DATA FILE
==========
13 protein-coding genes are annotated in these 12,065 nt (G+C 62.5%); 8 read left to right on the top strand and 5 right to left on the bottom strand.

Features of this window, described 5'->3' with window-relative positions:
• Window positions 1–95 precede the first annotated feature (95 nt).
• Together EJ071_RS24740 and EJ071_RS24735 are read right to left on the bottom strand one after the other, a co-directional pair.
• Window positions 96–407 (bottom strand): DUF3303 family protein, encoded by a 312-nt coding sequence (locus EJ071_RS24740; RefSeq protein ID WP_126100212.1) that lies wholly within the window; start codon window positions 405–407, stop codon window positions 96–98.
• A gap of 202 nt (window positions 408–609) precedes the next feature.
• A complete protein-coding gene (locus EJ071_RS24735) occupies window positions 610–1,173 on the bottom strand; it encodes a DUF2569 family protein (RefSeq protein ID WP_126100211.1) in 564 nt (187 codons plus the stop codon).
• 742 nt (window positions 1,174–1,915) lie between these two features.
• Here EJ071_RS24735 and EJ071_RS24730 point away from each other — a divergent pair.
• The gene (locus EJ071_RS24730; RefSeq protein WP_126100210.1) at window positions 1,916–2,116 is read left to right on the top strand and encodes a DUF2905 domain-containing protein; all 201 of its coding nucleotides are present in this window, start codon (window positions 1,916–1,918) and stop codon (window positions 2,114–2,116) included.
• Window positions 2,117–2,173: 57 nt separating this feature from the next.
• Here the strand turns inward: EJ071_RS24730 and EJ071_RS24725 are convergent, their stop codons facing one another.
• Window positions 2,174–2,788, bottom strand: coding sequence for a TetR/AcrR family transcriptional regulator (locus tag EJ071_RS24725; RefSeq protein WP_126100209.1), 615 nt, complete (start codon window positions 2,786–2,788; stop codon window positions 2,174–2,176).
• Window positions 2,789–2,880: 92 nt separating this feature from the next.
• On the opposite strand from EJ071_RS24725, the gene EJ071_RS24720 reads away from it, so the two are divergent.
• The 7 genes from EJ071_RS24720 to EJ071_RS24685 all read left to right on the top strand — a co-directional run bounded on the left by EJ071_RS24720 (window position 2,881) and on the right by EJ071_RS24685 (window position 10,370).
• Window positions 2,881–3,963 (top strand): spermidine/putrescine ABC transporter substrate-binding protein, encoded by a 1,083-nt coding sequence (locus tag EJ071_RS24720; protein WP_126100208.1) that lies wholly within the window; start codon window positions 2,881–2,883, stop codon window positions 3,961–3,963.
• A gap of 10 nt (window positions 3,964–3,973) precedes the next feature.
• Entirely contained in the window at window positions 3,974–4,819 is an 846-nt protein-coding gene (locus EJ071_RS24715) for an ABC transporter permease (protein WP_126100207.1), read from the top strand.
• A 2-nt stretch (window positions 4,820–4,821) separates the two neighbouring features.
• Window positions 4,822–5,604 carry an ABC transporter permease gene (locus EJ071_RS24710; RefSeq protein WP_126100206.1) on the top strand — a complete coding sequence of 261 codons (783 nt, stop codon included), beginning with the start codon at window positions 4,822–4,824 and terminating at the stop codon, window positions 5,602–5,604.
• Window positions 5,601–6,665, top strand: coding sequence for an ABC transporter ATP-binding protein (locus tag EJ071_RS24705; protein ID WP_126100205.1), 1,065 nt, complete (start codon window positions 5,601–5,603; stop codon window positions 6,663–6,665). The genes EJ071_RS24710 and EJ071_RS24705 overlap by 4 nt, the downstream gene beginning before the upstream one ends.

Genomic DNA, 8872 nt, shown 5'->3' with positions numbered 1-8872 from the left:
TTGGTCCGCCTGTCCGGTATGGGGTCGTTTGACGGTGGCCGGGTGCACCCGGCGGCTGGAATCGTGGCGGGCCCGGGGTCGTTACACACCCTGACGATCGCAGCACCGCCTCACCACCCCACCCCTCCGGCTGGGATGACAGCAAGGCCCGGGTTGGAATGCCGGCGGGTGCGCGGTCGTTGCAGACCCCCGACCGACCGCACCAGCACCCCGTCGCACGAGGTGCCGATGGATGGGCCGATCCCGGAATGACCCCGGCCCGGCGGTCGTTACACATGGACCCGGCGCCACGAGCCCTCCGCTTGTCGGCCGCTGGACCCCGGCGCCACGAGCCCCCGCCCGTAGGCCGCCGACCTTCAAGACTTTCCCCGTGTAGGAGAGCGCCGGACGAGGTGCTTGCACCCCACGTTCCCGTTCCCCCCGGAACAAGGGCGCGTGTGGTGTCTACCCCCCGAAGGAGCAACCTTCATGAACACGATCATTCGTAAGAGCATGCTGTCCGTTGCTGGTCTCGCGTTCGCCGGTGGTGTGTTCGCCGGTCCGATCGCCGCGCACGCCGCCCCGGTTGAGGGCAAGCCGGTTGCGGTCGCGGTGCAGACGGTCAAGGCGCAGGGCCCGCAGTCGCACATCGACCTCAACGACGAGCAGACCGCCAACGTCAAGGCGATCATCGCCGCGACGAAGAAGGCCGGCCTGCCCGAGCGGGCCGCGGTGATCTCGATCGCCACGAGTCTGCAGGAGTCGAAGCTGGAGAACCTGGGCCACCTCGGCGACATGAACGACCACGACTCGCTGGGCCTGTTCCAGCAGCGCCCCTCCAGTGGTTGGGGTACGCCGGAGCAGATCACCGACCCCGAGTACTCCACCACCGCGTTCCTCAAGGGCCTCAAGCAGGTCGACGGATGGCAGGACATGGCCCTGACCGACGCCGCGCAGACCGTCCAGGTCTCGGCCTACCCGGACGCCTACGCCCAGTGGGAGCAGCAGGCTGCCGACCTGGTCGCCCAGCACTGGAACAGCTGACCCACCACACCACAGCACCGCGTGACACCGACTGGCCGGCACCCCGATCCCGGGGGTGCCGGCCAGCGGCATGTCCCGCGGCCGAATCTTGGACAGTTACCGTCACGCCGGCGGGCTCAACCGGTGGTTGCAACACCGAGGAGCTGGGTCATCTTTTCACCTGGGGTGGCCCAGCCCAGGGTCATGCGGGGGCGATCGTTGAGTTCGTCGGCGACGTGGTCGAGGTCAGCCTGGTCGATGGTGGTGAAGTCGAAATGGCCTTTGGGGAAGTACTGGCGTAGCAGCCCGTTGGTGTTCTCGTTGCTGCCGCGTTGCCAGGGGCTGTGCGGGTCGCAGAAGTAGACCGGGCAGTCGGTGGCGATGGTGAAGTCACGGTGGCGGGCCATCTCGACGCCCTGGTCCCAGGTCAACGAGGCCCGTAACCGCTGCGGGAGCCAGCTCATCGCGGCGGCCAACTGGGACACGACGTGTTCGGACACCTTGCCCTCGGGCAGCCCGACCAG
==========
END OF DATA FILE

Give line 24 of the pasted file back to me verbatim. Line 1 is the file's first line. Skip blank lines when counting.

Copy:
TTGGTCCGCCTGTCCGGTATGGGGTCGTTTGACGGTGGCCGGGTGCACCCGGCGGCTGGAATCGTGGCGGGCCCGGGGTCGTTACACACCCTGACGATCGCAGCACCGCCTCACCACCCCACCCCTCCGGCTGGGATGACAGCAAGGCCCGGGTTGGAATGCCGGCGGGTGCGCGGTCGTTGCAGACCCCCGACCGACCGCACCAGCACCCCGTCGCACGAGGTGCCGATGGATGGGCCGATCCCGGAATGACCCCGGCCCGGCGGTCGTTACACATGGACCCGGCGCCACGAGCCCTCCGCTTGTCGGCCGCTGGACCCCGGCGCCACGAGCCCCCGCCCGTAGGCCGCCGACCTTCAAGACTTTCCCCGTGTAGGAGAGCGCCGGACGAGGTGCTTGCACCCCACGTTCCCGTTCCCCCCGGAACAAGGGCGCGTGTGGTGTCTACCCCCCGAAGGAGCAACCTTCATGAACACGATCATTCGTAAGAGCATGCTGTCCGTTGCTGGTCTCGCGTTCGCCGGTGGTGTGTTCGCCGGTCCGATCGCCGCGCACGCCGCCCCGGTTGAGGGCAAGCCGGTTGCGGTCGCGGTGCAGACGGTCAAGGCGCAGGGCCCGCAGTCGCACATCGACCTCAACGACGAGCAGACCGCCAACGTCAAGGCGATCATCGCCGCGACGAAGAAGGCCGGCCTGCCCGAGCGGGCCGCGGTGATCTCGATCGCCACGAGTCTGCAGGAGTCGAAGCTGGAGAACCTGGGCCACCTCGGCGACATGAACGACCACGACTCGCTGGGCCTGTTCCAGCAGCGCCCCTCCAGTGGTTGGGGTACGCCGGAGCAGATCACCGACCCCGAGTACTCCACCACCGCGTTCCTCAAGGGCCTCAAGCAGGTCGACGGATGGCAGGACATGGCCCTGACCGACGCCGCGCAGACCGTCCAGGTCTCGGCCTACCCGGACGCCTACGCCCAGTGGGAGCAGCAGGCTGCCGACCTGGTCGCCCAGCACTGGAACAGCTGACCCACCACACCACAGCACCGCGTGACACCGACTGGCCGGCACCCCGATCCCGGGGGTGCCGGCCAGCGGCATGTCCCGCGGCCGAATCTTGGACAGTTACCGTCACGCCGGCGGGCTCAACCGGTGGTTGCAACACCGAGGAGCTGGGTCATCTTTTCACCTGGGGTGGCCCAGCCCAGGGTCATGCGGGGGCGATCGTTGAGTTCGTCGGCGACGTGGTCGAGGTCAGCCTGGTCGATGGTGGTGAAGTCGAAATGGCCTTTGGGGAAGTACTGGCGTAGCAGCCCGTTGGTGTTCTCGTTGCTGCCGCGTTGCCAGGGGCTGTGCGGGTCGCAGAAGTAGACCGGGCAGTCGGTGGCGATGGTGAAGTCACGGTGGCGGGCCATCTCGACGCCCTGGTCCCAGGTCAACGAGGCCCGTAACCGCTGCGGGAGCCAGCTCATCGCGGCGGCCAACTGGGACACGACGTGTTCGGACACCTTGCCCTCGGGCAGCCCGACCAG